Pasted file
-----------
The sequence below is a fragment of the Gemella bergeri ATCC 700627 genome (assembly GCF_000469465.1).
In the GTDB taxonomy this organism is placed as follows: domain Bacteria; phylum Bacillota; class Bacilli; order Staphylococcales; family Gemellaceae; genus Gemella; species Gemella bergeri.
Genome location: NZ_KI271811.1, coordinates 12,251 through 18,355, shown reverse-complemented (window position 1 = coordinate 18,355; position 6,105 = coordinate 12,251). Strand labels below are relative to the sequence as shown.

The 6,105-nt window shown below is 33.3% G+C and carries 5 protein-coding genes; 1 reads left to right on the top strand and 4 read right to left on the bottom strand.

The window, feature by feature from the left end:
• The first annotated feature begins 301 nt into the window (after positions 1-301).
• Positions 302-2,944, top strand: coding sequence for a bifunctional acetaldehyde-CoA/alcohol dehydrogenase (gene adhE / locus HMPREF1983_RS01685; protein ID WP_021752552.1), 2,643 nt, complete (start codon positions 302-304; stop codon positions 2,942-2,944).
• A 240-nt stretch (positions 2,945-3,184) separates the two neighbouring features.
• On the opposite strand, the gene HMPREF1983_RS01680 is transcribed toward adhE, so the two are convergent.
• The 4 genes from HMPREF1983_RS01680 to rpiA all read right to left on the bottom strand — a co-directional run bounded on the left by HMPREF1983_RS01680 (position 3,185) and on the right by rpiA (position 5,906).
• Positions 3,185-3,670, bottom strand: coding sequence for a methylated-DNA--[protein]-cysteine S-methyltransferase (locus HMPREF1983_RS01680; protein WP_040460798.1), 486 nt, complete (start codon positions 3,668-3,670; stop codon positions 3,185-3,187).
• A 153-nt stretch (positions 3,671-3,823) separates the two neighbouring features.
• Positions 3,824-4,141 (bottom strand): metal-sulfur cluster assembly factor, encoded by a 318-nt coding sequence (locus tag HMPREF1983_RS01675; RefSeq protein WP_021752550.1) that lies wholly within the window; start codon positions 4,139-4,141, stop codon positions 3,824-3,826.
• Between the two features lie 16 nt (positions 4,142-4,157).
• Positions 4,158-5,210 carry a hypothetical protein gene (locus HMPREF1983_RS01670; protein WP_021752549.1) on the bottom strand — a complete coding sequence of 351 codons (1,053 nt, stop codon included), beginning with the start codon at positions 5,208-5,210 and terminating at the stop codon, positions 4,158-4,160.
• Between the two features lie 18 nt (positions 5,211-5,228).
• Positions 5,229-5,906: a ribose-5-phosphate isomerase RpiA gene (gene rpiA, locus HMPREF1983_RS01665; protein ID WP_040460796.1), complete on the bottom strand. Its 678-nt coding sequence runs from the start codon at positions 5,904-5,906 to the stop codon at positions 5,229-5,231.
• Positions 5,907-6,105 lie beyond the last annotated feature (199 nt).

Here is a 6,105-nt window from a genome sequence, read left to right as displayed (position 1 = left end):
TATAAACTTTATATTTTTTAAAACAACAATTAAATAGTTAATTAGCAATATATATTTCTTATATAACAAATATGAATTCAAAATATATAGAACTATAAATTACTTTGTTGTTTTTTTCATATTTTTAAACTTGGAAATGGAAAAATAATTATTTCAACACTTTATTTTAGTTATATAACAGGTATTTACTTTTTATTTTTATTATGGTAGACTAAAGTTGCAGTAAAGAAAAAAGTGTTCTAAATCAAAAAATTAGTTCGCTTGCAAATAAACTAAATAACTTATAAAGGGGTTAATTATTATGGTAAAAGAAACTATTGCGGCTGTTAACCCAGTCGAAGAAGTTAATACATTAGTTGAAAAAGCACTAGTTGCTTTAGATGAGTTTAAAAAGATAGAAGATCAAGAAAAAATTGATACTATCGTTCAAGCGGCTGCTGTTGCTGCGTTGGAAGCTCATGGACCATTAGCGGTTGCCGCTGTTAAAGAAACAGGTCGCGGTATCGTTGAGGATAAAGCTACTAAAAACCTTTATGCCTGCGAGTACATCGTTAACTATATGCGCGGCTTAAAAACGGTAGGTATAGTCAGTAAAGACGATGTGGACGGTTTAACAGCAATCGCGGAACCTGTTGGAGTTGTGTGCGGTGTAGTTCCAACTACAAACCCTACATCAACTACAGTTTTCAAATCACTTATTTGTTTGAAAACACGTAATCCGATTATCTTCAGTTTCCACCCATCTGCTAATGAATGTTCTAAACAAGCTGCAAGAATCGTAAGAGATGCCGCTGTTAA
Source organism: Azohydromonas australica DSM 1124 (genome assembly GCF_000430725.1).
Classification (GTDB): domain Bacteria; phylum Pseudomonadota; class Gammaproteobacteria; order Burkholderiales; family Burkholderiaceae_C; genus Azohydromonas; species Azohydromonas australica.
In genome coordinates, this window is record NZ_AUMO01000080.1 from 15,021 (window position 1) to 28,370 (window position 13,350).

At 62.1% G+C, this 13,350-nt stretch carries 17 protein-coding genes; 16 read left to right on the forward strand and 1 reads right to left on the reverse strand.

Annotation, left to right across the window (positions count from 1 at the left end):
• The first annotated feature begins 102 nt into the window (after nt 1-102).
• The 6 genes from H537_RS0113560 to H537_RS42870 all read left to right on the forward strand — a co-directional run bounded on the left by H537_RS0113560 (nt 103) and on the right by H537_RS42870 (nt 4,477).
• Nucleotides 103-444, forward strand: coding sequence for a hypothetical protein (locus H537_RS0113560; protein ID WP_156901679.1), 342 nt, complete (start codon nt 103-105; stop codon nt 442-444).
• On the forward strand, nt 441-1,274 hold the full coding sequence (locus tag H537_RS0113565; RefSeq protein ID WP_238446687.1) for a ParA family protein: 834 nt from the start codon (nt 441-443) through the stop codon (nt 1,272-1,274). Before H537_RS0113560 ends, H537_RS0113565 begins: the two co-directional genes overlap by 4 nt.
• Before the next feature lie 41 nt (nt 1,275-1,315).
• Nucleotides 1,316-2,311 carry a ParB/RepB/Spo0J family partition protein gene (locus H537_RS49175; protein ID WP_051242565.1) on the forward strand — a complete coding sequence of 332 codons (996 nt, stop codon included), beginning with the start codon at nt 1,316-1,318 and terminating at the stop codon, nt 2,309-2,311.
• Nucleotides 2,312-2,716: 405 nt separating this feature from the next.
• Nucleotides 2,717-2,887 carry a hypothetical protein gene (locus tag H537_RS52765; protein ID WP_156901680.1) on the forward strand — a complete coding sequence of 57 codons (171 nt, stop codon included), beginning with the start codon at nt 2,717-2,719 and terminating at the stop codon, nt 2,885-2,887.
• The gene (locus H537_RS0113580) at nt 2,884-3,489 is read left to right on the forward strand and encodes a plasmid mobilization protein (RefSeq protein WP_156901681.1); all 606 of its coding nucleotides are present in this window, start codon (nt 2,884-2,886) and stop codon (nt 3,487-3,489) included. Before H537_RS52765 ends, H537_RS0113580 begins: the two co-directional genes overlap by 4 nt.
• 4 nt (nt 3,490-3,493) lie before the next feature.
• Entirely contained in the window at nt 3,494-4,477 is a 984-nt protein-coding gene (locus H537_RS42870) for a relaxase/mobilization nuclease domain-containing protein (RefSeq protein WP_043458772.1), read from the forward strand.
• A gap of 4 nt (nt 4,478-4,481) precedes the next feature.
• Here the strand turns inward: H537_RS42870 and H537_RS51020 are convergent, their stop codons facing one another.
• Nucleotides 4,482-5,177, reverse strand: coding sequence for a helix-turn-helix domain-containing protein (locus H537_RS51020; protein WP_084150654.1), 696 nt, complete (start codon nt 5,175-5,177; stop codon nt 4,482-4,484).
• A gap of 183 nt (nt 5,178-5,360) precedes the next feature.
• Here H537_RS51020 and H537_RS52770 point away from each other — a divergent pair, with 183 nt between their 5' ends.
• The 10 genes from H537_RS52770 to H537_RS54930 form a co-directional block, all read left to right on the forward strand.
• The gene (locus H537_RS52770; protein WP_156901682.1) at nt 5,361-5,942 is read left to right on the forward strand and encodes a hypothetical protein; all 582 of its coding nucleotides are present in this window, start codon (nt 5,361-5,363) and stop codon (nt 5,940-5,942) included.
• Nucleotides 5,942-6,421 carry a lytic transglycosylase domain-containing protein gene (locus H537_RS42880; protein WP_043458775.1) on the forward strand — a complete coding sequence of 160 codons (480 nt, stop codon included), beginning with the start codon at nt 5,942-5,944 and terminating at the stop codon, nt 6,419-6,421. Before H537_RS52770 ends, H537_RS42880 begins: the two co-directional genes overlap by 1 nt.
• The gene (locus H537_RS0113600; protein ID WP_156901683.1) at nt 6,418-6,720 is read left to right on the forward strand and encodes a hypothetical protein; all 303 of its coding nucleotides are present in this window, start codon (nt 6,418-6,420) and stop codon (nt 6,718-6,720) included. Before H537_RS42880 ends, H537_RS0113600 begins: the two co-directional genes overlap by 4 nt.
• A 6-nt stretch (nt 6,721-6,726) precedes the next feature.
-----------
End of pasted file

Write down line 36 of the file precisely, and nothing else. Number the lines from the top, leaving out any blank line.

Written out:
• Entirely contained in the window at nt 3,494-4,477 is a 984-nt protein-coding gene (locus H537_RS42870) for a relaxase/mobilization nuclease domain-containing protein (RefSeq protein WP_043458772.1), read from the forward strand.